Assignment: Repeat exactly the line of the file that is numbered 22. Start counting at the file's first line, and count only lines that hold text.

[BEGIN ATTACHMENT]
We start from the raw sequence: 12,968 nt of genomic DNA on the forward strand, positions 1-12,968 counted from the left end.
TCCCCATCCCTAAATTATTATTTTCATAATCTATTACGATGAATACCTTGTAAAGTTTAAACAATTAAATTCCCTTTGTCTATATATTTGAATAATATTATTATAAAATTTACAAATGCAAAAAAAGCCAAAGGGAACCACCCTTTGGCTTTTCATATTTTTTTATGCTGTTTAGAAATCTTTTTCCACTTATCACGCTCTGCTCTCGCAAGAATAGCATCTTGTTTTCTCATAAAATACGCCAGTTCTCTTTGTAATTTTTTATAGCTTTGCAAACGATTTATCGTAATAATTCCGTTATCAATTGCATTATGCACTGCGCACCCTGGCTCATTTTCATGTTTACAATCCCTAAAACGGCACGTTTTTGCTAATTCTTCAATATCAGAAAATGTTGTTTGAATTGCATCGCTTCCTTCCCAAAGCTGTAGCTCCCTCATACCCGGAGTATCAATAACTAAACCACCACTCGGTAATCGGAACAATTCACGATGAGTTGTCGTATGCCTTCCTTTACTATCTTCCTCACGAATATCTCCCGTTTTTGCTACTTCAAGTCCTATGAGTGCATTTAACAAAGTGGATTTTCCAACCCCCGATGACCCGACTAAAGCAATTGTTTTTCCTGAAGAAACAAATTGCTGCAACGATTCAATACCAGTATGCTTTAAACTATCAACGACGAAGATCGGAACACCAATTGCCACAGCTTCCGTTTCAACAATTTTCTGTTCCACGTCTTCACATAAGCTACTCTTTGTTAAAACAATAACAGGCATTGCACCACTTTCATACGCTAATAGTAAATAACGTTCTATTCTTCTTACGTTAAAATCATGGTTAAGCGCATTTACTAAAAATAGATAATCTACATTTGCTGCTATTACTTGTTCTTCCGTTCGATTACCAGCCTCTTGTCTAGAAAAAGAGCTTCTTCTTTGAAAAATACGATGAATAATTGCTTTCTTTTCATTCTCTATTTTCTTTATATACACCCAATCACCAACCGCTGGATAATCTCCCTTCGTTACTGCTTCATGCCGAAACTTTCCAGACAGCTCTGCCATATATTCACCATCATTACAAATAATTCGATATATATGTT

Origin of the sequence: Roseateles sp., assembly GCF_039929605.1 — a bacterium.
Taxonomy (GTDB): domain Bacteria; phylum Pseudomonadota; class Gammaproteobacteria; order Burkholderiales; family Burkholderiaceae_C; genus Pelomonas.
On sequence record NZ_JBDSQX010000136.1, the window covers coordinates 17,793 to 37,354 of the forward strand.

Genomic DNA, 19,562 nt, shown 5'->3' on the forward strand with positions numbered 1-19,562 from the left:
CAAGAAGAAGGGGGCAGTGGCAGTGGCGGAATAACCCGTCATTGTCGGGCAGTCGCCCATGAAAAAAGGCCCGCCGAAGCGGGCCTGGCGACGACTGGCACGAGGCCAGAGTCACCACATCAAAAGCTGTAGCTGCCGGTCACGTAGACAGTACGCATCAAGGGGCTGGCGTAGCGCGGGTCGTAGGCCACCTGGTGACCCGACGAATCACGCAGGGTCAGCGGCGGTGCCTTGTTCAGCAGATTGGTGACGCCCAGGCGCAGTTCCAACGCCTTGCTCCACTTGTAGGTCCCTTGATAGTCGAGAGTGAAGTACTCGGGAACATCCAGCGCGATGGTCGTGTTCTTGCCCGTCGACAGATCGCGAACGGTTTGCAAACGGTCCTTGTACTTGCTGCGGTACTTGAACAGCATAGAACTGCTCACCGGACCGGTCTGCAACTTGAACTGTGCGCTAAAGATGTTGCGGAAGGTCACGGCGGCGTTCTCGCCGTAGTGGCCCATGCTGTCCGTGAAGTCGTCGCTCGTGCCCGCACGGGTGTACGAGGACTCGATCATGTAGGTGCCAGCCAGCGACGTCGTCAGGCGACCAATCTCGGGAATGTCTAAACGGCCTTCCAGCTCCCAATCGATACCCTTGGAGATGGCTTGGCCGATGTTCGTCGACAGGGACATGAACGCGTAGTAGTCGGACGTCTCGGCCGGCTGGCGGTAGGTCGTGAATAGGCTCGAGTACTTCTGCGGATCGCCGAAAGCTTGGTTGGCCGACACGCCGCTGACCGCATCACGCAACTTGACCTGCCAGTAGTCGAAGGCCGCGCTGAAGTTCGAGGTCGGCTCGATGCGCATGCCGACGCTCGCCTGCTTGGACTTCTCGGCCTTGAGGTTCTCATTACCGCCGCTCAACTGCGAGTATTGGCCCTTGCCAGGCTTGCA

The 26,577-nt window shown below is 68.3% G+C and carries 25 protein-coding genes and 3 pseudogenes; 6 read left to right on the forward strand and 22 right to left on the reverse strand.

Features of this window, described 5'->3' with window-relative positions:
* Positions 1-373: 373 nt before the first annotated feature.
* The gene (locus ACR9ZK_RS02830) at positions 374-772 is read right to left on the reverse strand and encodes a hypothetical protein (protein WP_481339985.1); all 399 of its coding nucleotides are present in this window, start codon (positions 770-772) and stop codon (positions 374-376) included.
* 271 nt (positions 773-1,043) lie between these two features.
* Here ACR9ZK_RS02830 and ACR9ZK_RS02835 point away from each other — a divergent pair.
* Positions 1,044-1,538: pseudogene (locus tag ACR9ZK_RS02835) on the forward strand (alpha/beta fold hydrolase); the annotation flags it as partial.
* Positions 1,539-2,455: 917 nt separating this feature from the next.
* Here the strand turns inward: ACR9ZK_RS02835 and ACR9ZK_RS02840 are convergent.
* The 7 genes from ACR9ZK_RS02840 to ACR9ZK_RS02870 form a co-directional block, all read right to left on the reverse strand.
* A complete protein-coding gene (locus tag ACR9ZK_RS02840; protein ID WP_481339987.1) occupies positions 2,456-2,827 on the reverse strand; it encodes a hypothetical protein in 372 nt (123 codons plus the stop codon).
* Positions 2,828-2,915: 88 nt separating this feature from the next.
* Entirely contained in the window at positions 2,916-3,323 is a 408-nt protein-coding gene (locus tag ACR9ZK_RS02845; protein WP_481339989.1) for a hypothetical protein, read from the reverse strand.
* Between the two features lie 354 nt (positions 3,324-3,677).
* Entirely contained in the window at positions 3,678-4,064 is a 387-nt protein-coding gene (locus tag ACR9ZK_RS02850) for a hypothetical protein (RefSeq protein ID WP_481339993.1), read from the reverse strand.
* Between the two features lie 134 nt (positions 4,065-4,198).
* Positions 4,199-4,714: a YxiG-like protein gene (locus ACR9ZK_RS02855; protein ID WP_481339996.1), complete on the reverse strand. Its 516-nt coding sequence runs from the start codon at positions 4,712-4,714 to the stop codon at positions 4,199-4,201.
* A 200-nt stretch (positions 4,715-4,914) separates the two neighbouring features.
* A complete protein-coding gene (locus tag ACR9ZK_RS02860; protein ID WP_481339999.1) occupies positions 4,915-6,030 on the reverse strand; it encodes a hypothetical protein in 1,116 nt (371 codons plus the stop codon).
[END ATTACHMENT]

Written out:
* Entirely contained in the window at positions 3,678-4,064 is a 387-nt protein-coding gene (locus tag ACR9ZK_RS02850) for a hypothetical protein (RefSeq protein ID WP_481339993.1), read from the reverse strand.